David Pinto directs our attention to an interview with Ian Kennedy. The once and future prospect has been working hard to improve his breaking pitches and command this winter with the current USC pitching coach Tom House. Kennedy is optimistic about 2009 but realizes he has a long way to go after his disastrous 2008 season. While a lot of Yankee fans have an irrational hatred of Kennedy, he’s still very young and still very well regarded. A bounce-back season would not be out of the ordinary. · (68) ·
Update: Comments are back on, and I’ve added a few more stories.
We have a lot of CC Sabathia quick hits this morning. Let’s dive in.
- For a long, drawn-out take on Brian Cashman‘s trip out west — replete with a “he’s going to stare him straight through the eyes and into the heart of his soul” analogy — check out Jon Heyman’s latest. It features two anonymous-to-him bids for Sabathia and a growing sense that the Yanks want to judge Sabathia’s interest before withdrawing their offer and pursuing Mark Teixeira.
The more I think about it and the long Sabathia stews, the more I prefer Teixeira. It has nothing to do with Sabathia’s perceived desire and everything to do with Teixeira’s offensive and defensive prowess. The first baseman may just be a better cog.
- Ken Davidoff believes that the Brewers won’t go higher than six years and $110 million. The Yanks’ offer would remain the best known deal by a significant amount.
- Anthony McCarron disputes Heyman’s report. Those other two anonymous deals, according to McCarron’s sources, aren’t really there. One source speculates that they are smoke screens tossed up by Sabathia’s agent to draw more out of the Yanks. That source really doesn’t see the Giants as a legitimate option. Bruce Jenkins, writing for the San Francisco Chronicle, isn’t ready to write the Giants off yet.
GM for a day. It is of course the greatest role play another obsessed baseball fan likes to play.
Over at Baseball Prospectus, in an article not buried behind the subscriber wall Jay Jaffe played Yankee GM and tried to put together a team, within reason, that would be an improvement over the recent flawed and overpaid clubs. His results and approach are worth a look.
Jaffe begins with his basic premise before restructuring the club:
Unfortunately, Cashman appears to have settled for Swisher as his first baseman in the hopes of saving his money for Sabathia. For that, and for his arbitration transgressions, he’s been reassigned to the mailroom while I take over.
My regime is taking a different approach. Behind nominal staff ace Wang, the Yanks still have those three healthy young pitchers, along with more pitching prospects on the way, starting with reliever Mark Melancon. Improving the rotation is a priority, but given that the organization has only one prime hitting prospect with experience above A-ball—center fielder Austin Jackson, who’s coming off of a .285/.354/.419 season in Double-A as a 21-year-old—a long-term play to improve the offense is the more pressing concern.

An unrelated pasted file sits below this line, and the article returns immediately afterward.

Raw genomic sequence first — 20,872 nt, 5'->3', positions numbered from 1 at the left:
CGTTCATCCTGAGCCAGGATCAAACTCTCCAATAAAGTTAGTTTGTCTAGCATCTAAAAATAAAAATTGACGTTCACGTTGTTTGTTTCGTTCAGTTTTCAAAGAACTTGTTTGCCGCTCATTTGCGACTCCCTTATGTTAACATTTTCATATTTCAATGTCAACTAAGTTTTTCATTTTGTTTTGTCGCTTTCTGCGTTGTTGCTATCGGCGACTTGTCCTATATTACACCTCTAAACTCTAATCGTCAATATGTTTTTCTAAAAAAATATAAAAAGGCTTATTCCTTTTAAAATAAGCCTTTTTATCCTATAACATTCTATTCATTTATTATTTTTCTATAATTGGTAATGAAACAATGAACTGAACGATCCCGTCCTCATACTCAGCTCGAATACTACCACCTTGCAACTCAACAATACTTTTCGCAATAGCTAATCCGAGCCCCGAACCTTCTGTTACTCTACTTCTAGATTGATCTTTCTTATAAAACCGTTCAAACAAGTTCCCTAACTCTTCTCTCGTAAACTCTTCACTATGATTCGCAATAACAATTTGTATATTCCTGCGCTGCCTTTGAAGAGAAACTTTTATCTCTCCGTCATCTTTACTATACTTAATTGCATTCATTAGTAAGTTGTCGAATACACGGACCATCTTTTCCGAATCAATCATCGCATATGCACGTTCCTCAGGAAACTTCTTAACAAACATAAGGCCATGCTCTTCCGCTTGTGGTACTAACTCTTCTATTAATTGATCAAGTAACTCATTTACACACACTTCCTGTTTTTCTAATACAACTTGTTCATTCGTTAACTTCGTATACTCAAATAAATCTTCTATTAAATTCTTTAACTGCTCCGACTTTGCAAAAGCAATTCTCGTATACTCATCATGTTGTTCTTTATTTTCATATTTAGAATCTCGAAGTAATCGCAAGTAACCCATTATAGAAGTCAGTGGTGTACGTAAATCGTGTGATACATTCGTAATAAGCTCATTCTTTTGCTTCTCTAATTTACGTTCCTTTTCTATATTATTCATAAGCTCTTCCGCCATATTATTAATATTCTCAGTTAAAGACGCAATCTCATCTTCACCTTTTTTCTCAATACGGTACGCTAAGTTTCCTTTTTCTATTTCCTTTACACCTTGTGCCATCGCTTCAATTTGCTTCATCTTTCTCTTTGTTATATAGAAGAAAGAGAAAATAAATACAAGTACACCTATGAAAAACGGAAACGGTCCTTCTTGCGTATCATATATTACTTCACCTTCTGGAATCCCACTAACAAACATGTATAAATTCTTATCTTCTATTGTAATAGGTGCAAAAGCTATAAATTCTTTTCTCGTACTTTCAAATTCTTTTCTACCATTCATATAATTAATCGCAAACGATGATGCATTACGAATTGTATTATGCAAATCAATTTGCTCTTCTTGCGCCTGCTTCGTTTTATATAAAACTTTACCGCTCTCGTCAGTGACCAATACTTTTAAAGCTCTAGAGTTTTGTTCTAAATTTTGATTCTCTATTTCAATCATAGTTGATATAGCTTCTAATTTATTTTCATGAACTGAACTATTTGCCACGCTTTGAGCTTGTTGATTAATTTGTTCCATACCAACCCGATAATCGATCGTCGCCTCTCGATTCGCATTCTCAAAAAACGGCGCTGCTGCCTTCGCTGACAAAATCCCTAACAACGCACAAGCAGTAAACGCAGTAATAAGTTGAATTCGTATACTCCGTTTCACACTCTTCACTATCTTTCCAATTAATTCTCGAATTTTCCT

It’s Friday before the Winter Meetings. That means it’s time for the Red Sox to scare the crap out of Yankee fans everywhere. Via the tireless Buster Olney:
The Red Sox are meeting with CC Sabathia sometime in the next few days, and so will Yankees GM Brian Cashman, who reportedly met with Scott Boras, the agent for Mark Teixeira and Derek Lowe. It’s unclear whether the Red Sox are seriously interested in trying to compete with the Yankees’ $140 million offer to Sabathia, or if they are just doing their due diligence and preparing alternatives in their winter shopping.
The Red Sox are doing what any team in their position would do. They’re being a pain in the neck for the Yankees, Angels and any other team interested in Sabathia. Are they going to sign him? No. Do they want to make their opponents pay more? Of course. Welcome to business.
Anyway, that’s that. Use this thread as your Friday night open thread. Discuss anything. Play nice. Just don’t accidentally shoot yourselves in the hip.
We tend to ignore A-Rod‘s personal shenanigans around here. What he does with Madonna is his own business and has little-to-no impact on the rest of the team. And while David Ortiz thinks that A-Rod is going to play for the Dominican team during the WBC, that soap opera bores me.
When A-Rod’s undies, however, wind up for sale on eBay, well, now we’re talkin’. As John Shabe reported yesterday, a Massachusetts-based memorabilia company is selling A-Rod’s game-used spandex on eBay. Phil Castinetti, the owner of SportsWorld, won’t say how he got the undies, but he claims they’ve been washed after use.
The bidding is, as of this writing, currently at $177.50. Get on that. How often can you buy a pair of game-used underwear anyway?